The Palazzo Colonna is a palatial block of buildings built in part over ruins of an old Roman Serapeum, and has belonged to the prestigious Colonna family for over twenty generations.
The first part of the palace dates from the 13th century, and tradition holds that the building hosted Dante in his visit to Rome. The first documentary mention notes that the property hosted Cardinal Giovanni and Giacomo Colonna in the 13th century. It was also home to Cardinal Oddone Colonna before he ascended to the papacy as Martin V (1417–1431).
With his passing, the palace was sacked during feuds, and the main property passed into the hands of the Della Rovere family. It returned to the Colonna family when Marcantonio I Colonna married Lucrezia Gara Franciotti Della Rovere, the niece of pope Julius II. The Colonna"s alliance to the Habsburg power, likely protected the palace from looting during the Sack of Rome (1527).
Starting with Filippo Colonna (1578–1639) many changes have refurbished and create a unitary complex around a central garden. Architects including Girolamo Rainaldi and Paolo Marucelli labored on specific projects. Only in the 17th and 18th centuries were the main facades completed. Much of this design was completed by Antonio del Grande (including the grand gallery), and Girolamo Fontana (decoration of gallery). In the 18th century, the long low facade designed by Nicola Michetti with later additions by Paolo Posi with taller corner blocks (facing Piazza Apostoli) was constructed recalls earlier structures resembling a fortification.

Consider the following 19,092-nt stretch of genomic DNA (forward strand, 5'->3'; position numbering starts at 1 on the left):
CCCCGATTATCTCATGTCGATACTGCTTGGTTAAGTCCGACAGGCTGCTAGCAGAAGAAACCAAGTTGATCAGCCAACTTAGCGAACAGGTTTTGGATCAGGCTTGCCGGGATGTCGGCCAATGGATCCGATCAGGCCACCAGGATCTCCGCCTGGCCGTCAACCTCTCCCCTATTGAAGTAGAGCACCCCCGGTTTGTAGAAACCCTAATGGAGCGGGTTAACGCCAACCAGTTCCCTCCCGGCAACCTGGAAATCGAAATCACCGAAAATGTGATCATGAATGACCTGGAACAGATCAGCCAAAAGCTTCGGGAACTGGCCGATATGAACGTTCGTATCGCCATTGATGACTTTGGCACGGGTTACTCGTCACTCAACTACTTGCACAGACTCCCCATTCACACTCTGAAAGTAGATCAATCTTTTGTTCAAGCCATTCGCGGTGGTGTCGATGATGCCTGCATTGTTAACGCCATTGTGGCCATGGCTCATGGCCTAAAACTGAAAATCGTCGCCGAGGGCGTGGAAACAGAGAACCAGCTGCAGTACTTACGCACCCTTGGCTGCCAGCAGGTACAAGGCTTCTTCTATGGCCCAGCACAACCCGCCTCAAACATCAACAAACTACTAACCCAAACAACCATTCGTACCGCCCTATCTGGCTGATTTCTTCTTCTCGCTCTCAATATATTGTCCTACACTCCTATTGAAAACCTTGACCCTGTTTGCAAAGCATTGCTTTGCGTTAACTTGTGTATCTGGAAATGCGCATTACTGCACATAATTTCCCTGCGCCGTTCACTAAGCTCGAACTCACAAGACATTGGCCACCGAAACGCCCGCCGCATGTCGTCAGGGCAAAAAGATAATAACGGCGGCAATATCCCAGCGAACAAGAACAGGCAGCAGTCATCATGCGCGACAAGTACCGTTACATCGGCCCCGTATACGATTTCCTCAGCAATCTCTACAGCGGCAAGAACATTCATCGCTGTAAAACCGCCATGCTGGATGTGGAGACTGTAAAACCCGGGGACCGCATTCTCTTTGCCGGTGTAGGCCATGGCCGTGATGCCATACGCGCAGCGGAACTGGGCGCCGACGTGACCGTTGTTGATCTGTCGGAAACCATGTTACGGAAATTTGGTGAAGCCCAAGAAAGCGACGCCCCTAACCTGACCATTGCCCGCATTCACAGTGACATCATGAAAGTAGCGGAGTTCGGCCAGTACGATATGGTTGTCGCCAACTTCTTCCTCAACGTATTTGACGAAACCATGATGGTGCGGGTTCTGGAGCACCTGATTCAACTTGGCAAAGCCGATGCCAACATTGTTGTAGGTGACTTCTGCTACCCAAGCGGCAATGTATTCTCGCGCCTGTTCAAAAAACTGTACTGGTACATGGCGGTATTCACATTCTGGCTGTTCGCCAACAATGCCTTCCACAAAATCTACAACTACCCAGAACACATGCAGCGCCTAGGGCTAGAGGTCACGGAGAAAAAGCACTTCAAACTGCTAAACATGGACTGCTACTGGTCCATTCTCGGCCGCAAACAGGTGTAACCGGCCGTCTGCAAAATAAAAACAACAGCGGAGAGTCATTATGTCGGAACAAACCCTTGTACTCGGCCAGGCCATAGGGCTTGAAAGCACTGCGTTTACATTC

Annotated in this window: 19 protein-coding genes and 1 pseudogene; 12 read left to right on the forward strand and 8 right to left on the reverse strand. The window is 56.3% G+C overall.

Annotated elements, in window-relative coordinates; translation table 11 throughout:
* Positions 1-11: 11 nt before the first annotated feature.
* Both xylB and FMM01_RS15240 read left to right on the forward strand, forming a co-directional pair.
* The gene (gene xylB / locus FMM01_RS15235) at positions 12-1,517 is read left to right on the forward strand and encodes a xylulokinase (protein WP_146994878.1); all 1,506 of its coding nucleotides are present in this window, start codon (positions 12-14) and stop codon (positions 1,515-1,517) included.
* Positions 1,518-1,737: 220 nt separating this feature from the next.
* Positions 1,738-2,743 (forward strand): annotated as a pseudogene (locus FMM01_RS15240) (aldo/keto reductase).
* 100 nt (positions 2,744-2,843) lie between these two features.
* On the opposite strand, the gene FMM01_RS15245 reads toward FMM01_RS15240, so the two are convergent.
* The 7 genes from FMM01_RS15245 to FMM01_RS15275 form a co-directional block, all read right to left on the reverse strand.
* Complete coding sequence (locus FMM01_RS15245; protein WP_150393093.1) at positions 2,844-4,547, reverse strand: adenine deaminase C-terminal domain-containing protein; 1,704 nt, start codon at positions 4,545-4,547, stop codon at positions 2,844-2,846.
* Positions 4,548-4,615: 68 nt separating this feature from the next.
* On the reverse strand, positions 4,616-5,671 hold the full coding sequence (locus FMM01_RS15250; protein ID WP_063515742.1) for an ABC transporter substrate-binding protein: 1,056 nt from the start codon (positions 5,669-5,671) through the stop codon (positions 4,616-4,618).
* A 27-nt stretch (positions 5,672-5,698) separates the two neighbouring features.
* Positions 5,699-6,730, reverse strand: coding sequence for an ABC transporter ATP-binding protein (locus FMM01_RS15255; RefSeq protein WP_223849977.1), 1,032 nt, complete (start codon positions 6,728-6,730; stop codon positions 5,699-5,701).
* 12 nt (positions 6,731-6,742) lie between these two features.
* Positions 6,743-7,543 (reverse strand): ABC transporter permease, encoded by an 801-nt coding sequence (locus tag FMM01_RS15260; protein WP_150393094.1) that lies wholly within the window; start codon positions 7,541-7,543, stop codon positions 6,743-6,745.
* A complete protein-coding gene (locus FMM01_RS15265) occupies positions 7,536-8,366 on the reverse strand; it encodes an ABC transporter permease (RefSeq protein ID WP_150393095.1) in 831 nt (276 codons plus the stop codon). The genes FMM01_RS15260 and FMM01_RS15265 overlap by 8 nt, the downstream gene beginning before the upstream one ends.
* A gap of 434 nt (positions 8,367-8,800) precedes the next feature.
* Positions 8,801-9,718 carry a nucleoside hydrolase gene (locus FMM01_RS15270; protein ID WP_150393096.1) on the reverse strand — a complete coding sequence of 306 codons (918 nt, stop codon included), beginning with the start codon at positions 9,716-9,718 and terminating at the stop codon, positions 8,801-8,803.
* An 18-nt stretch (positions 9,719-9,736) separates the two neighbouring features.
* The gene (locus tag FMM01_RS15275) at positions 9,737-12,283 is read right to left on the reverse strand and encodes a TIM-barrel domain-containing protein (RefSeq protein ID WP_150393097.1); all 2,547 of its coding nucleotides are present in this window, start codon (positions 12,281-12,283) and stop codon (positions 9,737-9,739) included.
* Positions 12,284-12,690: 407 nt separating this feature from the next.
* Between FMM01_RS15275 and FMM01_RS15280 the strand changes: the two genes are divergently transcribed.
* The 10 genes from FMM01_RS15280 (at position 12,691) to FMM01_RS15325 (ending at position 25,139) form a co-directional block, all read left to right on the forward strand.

The main gallery (completed 1703) and the masterful Colonna art collection was acquired after 1650 by both the cardinal Girolamo I Colonna and his nephew the Connestabile Lorenzo Onofrio Colonna and includes works by Lorenzo Monaco, Domenico Ghirlandaio, Palma the Elder, Salviati, Bronzino, Tintoretto, Pietro da Cortona, Annibale Carracci (painting of The Beaneater), Guercino, Francesco Albani, Muziano and Guido Reni. Ceiling frescoes by Filippo Gherardi, Giovanni Coli, Sebastiano Ricci, and Giuseppe Bartolomeo Chiari celebrate the role of Marcantonio II Colonna in the battle of Lepanto (1571). The gallery is open to the public on Saturday mornings.
The older wing of the complex known as the Princess Isabelle"s apartments, but once housing Martin V"s library and palace, contains frescoes by Pinturicchio, Antonio Tempesta, Crescenzio Onofri, Giacinto Gimignani, and Carlo Cesi. It contains a collection of landscapes and genre scenes by painters like Gaspard Dughet, Caspar Van Wittel (Vanvitelli), and Jan Brueghel the Elder.
Along with the possessions of the Doria-Pamphilij and Pallavacini-Rospigliosi families, this is one of the largest private art collections in Rome.